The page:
Written by Craig Schreiner | Photos by Craig Schreiner
In WHY I TEACH, Piper Morgan Hayes, a lecturer in the Department of Theatre and Dance at the University of Wisconsin-Whitewater, talks about dance, life and always wanting to do better, to be better and to do more.
Hayes teaches Tap I and II, Jazz I and II, Contemporary Dance, Ballet, and two sections of World of the Arts. Her lesson preparations are meticulous. She practices and refines until her mind and muscles remember. As Hayes rehearses movements for class, spontaneous words come forth — choreography, answers to questions and joy.
Her disclaimer to students in her jazz class: “I love this music so much that I might have trouble teaching it.”
The students smile and know that she’ll teach it as well as it can be taught. Hayes said she came to UW-Whitewater in 2015 as an emergency hire and stayed, a natural fit with dance faculty who reach for another level in teaching, choreographing, performing and growing alongside their students.
“I want to make each class the best class for the student — each and every time. I never want boredom in my classes. When a student is struggling with a movement idea and conquers that movement idea, I can literally see their body fill with joy, confidence and strength to take on risks. It feels good when students say their dance course is the best part of their day. I always remind students that I am also human — I don’t have all the answers — and that “mastery” of a certain job or skill is purposeless. In my eyes, dance and life are about evolution and the attempt to continually keep trying hard. Where are your limits?”
“I began dancing in the fourth grade. It consumed my life up until high school graduation. I didn’t have anyone in my life who danced professionally, but it was a natural path for me after high school. I was inspired by the rare performances I saw such as the MOMIX dance company that performed “Lunar Sea” at the Young Auditorium many years ago and Cirque du Soleil. Fortunately, or unfortunately in some circumstances, I have an INSANE sense of drive and passion for the things I enjoy and am committed to inside my life. I am literally never quite satisfied with work and life — I always want to do better, be better, do more.”
“In the art world, you try to make the best choices you can. I pursued a MFA to be able to teach on more platforms and to share my art with those in my social teaching sphere — it is also a great way to make connections with professional dancers, artists and choreographers inside the world of academia. As I look forward, the sense of being able to teach students of all different levels and backgrounds is eye-opening.”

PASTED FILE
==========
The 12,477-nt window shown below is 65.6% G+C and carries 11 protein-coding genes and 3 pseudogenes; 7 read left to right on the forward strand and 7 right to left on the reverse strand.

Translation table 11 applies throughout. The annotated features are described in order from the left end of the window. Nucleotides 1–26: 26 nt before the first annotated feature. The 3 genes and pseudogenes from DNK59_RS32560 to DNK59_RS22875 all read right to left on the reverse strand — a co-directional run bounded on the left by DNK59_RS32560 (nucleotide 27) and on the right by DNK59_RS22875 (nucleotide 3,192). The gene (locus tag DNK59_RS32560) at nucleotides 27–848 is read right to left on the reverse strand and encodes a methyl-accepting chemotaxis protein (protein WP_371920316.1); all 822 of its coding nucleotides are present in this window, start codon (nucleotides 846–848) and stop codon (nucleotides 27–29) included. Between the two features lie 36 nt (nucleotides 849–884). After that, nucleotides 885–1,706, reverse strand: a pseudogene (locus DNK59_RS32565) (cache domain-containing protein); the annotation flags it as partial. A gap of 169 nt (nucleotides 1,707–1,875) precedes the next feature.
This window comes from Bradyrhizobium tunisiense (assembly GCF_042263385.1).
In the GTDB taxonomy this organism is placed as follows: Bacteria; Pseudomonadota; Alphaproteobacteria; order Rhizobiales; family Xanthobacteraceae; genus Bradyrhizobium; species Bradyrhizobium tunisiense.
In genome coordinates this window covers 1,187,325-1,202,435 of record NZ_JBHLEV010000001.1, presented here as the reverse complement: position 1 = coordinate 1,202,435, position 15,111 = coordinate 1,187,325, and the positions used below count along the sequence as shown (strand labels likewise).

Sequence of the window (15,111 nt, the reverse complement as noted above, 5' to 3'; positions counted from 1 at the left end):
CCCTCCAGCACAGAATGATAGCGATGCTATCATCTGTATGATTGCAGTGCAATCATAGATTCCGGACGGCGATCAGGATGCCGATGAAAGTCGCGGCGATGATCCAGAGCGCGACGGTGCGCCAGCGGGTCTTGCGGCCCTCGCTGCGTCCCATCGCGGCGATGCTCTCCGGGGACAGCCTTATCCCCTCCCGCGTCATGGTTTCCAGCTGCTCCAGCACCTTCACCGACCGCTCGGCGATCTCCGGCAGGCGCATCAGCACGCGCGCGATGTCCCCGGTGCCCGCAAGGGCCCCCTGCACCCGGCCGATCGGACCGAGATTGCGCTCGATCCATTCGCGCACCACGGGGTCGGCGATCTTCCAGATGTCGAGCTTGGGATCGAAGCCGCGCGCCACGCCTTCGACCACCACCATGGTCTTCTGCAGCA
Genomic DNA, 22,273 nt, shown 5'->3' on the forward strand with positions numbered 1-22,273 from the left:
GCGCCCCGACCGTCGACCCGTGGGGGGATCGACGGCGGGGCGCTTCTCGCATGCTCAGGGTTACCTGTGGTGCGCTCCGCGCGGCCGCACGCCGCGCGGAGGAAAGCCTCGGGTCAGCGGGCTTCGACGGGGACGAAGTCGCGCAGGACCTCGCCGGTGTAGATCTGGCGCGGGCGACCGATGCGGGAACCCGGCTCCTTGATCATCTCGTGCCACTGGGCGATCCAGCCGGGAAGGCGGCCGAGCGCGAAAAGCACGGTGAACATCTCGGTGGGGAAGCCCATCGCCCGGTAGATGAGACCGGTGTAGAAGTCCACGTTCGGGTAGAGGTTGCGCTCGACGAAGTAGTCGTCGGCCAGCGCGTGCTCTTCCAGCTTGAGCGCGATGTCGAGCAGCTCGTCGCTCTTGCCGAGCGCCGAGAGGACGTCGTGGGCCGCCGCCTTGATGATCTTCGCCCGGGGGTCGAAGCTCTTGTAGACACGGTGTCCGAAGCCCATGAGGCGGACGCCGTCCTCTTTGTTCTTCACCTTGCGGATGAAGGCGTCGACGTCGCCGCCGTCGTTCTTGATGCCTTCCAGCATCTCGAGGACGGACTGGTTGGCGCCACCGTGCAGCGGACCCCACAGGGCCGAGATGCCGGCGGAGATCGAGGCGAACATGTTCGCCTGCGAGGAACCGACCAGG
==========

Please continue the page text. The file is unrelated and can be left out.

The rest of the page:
On a warm day in fall 2020, Hayes reviewed concepts of time, space and feeling with her students in a group composition class on the Lawcon tennis courts along Prairie Street on the UW-Whitewater.
“My goal as a human, an artist and an educator is to keep current and keep evolving the ideas and concepts I present to students. In my dance courses, I give assignments asking students to explore how racism, inequalities and gender-based disparities were present in dance history. I do not shy away from talking about racism, sexism or cultural appropriation in my classes. Art is a beautiful attribute to all our lives, but art should not be exclusionary. All should be welcome, recognized and able to share their thoughts, feelings and personal truths.
“In my WOTA sections,” she said, referring to the campus term for the World of the Arts class she teaches, “I talk about current events and how they relate to art such as All Lives Matter, Black Lives Matter, racism, native African dance forms, cultural appropriation, the early absences of women in art creation/history, gender fluidity and even underground dance. In all of my students, my hope is to develop a sense of comprehension and appreciation for people and concepts that may not be or look like oneself.”
“The students I teach are a mix of dance minors and students who are pursuing vastly different majors and minors on campus who have always wanted to get back into dance or start fresh. Some students come with a long history of studying dance and others have never stepped foot inside a dance studio space before. I try to start from the basics and progress in technique, movement capability, spatial awareness and the development of one’s character and essence in dance. Often, I ask, ‘How is this movement new to you TODAY? What are you choosing to let go of today? What/who is your character today? Set your intention for this class right here, right now.’ Dance is about exposure, embracing what you witness and would like to change, finding correct body placement, musicality, improvisation, but also letting go. It’s where one can truly find who they are. The most intelligent people I’ve ever come across are artists. Period.”
WHY I TEACH is a series about the dedicated professionals at the University of Wisconsin-Whitewater, including professors, coaches, advisors and other staff members, who make every day a teachable moment — and every place a learning place — by their expertise and example.